May 3, 2022 - Economy & Business

Minneapolis Fed chief: Could take "years" to reach 2% inflation target

Minneapolis Fed President Neel Kashkari
Minneapolis Fed President Neel Kashkari. Photo: Roy Rochlin/Getty Images

The Federal Reserve begins its two-day policy meeting today — and Wednesday afternoon it will very likely raise its interest rate target.

The intrigue: Axios spoke with Neel Kashkari, the president of the Federal Reserve Bank of Minneapolis, over the phone on April 21 as part of our reporting for a recent deep dive on the Fed.

The highlights

On the supply chain snarls and whether the Fed should have anticipated them in setting policy last year:

  • "I've spoken to a lot of global companies in my district who have very complex supply chains around the world. Even they have exhibited surprise in how complicated these issues have become and how enduring they have become.
  • They've told me that when one area would get resolved, some new area in their supply chain would flare up as a new problem. So it was like a game of whack-a-mole. I don't think any of us, certainly in our lifetimes, have experienced this before. So that's one where I'm a little bit more sympathetic that it was hard to foresee.
  • "And by the way, recently conversations I've had have [indicated that] things started to get better in Q1. And now with Ukraine and Russia, and with China under lockdown, they're really concerned that supply chain issues are going to become a big problem again, and we're going to lose the gains that had been made in the prior months."

On the possibility that a new era with higher trend inflation may have begun:

  • "There are signs that maybe the economy has moved to a new high-pressure equilibrium … If that's in fact the case, then we're going to have to act pretty aggressively at the Fed to bring it back down into a regime that's consistent with our 2% target.
  • "I still think that those fundamental forces that led to a low-inflation, low-growth environment are still there. They're likely being masked by these COVID-related factors. But we need to see. If we really are in a new long-run, high-pressure equilibrium, then the era of secular stagnation is over. And perhaps that was a misdiagnosis by me, and by others, at the start."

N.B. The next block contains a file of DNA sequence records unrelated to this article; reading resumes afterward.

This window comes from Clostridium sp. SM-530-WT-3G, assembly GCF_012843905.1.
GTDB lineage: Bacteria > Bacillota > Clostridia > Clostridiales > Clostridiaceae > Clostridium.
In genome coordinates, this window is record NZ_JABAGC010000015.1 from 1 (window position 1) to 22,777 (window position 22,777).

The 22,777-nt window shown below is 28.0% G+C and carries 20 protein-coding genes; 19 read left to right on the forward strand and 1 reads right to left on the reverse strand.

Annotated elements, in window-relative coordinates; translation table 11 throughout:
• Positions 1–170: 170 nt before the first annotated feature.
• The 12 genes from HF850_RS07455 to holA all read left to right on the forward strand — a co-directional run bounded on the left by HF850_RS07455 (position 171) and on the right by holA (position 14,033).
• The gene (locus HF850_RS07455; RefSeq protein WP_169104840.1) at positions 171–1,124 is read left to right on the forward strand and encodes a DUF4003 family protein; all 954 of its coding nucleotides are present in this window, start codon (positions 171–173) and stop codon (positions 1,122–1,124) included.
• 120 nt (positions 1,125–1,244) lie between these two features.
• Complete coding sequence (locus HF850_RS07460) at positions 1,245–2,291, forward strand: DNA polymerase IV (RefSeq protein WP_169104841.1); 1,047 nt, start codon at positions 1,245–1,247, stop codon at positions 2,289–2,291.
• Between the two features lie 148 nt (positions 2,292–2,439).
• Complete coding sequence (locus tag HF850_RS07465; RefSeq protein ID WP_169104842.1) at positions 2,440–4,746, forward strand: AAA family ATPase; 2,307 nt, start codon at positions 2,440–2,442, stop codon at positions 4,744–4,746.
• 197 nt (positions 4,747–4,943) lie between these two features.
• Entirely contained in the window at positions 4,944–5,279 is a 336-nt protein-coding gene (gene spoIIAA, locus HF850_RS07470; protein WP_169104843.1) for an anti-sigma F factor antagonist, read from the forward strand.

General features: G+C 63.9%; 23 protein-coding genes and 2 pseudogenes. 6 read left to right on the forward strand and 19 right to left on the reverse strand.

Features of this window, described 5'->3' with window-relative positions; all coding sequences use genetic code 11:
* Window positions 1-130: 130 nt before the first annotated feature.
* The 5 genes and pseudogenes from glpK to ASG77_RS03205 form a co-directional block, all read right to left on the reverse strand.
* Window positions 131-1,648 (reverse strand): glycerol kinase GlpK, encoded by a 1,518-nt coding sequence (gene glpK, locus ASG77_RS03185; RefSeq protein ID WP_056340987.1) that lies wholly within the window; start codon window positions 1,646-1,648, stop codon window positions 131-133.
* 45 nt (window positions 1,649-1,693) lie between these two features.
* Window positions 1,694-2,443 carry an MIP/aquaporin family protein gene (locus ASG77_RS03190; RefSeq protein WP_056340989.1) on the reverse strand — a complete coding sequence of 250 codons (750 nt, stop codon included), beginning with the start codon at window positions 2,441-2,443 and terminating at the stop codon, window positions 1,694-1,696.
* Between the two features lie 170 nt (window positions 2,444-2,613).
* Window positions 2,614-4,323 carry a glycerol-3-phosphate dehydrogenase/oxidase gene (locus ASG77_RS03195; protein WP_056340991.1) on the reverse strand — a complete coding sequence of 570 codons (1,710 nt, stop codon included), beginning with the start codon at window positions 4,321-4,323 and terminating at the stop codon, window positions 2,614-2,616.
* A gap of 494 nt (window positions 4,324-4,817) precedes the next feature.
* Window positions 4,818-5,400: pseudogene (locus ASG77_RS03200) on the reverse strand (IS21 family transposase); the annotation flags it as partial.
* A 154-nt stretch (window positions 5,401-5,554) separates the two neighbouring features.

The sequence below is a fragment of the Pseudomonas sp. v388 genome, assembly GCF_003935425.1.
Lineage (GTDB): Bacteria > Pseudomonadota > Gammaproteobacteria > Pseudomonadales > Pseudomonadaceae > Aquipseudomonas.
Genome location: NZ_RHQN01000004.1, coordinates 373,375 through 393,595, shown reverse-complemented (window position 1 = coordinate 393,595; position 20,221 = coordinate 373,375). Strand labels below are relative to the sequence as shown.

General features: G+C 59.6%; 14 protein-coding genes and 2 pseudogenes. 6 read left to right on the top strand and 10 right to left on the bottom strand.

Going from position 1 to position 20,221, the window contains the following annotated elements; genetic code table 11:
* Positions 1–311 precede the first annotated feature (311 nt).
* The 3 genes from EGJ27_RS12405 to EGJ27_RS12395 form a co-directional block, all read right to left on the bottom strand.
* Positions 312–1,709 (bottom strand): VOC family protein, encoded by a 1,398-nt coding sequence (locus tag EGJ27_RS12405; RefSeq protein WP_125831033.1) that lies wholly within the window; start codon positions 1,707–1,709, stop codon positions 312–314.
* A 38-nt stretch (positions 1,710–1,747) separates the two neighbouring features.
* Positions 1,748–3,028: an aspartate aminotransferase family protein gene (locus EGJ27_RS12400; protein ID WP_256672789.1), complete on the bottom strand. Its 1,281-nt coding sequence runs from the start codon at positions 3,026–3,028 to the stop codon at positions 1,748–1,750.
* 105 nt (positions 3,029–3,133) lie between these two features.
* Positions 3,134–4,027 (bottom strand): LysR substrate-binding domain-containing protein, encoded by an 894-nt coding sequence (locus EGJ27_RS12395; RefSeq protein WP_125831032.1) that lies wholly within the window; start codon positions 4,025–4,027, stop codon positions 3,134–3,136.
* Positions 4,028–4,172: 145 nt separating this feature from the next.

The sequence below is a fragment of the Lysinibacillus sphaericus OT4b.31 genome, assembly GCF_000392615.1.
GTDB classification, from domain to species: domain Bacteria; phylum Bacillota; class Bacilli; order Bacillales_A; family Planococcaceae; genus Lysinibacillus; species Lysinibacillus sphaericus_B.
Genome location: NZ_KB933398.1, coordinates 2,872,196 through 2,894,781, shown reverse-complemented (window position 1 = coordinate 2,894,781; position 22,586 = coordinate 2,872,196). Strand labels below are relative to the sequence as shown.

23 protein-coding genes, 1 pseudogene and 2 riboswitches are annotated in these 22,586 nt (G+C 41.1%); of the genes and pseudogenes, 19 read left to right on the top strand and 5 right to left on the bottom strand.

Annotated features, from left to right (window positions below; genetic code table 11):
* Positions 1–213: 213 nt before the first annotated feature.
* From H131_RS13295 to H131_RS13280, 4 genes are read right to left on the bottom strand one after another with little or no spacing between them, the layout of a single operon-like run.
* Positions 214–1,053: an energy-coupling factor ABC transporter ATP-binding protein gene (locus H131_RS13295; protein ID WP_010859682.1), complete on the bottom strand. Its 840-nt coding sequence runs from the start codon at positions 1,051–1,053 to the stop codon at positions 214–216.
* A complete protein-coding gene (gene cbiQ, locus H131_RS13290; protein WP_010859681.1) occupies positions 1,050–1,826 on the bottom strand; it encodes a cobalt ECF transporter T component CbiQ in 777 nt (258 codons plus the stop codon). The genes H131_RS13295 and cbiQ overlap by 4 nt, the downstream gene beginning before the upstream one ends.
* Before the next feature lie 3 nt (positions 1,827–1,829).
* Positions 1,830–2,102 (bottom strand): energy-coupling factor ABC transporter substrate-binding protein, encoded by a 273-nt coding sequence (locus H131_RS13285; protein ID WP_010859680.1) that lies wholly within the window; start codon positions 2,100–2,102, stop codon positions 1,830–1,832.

On whether Fed policymakers are truly determined to bring inflation down to their 2% target or would declare victory with somewhat higher inflation:

  • "As far as I'm concerned, our mandate is still 2%, and we want to get back down to 2%. And if in the future, a future committee wants to deliberate and change that mandate, they can do so. But until that happens, I think we're all committed to achieving the goals that we have agreed upon, and that's 2% inflation, recognizing it's not going to happen quickly.
  • It could take a number of years before we get back. But I don't think just drifting down to something above our 2% target and declaring victory ... helps maintain our credibility."

On the role of regional Fed banks like the one Kashkari leads:

  • "I think it makes the institution much less vulnerable to political pressure. There've been some proposals [along the lines of] 'Why not have all Reserve Bank presidents nominated by the President, confirmed by the Senate?' Then we end up looking like U.S. attorneys. Whenever a new president comes in, you basically get to fire all the U.S. attorneys and put in place all of your own US attorneys. I don't think that that's a better model that's more insulated.
  • "And the fact of the matter is what you and I just spoke about a moment ago. Everybody on the committee, even the most dovish members, are committed to getting back to our 2% inflation target. We feel confident in taking those positions because we're insulated from short-term political pressures. And so I think that this system is not perfect, but I think it works very well in having us focus on the long-term economic outcomes for the American people."
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